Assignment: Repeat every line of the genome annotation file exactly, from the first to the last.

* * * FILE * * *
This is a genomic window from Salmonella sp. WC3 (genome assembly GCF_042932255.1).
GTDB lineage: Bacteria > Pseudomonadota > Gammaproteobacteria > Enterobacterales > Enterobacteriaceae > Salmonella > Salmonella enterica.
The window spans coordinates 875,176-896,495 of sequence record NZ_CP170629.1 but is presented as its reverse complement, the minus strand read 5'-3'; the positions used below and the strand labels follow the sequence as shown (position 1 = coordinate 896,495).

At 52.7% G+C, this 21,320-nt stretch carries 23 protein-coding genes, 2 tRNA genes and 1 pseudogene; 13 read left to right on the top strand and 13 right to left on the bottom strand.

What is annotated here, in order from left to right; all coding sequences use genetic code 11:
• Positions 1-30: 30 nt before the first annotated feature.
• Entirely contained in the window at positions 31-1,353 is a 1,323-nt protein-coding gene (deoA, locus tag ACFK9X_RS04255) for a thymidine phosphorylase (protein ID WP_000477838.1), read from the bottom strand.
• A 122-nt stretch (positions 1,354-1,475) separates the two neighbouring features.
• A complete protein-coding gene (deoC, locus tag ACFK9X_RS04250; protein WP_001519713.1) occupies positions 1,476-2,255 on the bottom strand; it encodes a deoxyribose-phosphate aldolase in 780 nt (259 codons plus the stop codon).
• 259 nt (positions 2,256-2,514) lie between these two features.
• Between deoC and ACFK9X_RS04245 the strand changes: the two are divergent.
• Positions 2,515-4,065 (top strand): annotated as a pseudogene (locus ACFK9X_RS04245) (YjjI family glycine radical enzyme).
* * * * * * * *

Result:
This is a genomic window from Salmonella sp. WC3 (genome assembly GCF_042932255.1).
GTDB lineage: Bacteria > Pseudomonadota > Gammaproteobacteria > Enterobacterales > Enterobacteriaceae > Salmonella > Salmonella enterica.
The window spans coordinates 875,176-896,495 of sequence record NZ_CP170629.1 but is presented as its reverse complement, the minus strand read 5'-3'; the positions used below and the strand labels follow the sequence as shown (position 1 = coordinate 896,495).

At 52.7% G+C, this 21,320-nt stretch carries 23 protein-coding genes, 2 tRNA genes and 1 pseudogene; 13 read left to right on the top strand and 13 right to left on the bottom strand.

What is annotated here, in order from left to right; all coding sequences use genetic code 11:
• Positions 1-30: 30 nt before the first annotated feature.
• Entirely contained in the window at positions 31-1,353 is a 1,323-nt protein-coding gene (deoA, locus tag ACFK9X_RS04255) for a thymidine phosphorylase (protein ID WP_000477838.1), read from the bottom strand.
• A 122-nt stretch (positions 1,354-1,475) separates the two neighbouring features.
• A complete protein-coding gene (deoC, locus tag ACFK9X_RS04250; protein WP_001519713.1) occupies positions 1,476-2,255 on the bottom strand; it encodes a deoxyribose-phosphate aldolase in 780 nt (259 codons plus the stop codon).
• 259 nt (positions 2,256-2,514) lie between these two features.
• Between deoC and ACFK9X_RS04245 the strand changes: the two are divergent.
• Positions 2,515-4,065 (top strand): annotated as a pseudogene (locus ACFK9X_RS04245) (YjjI family glycine radical enzyme).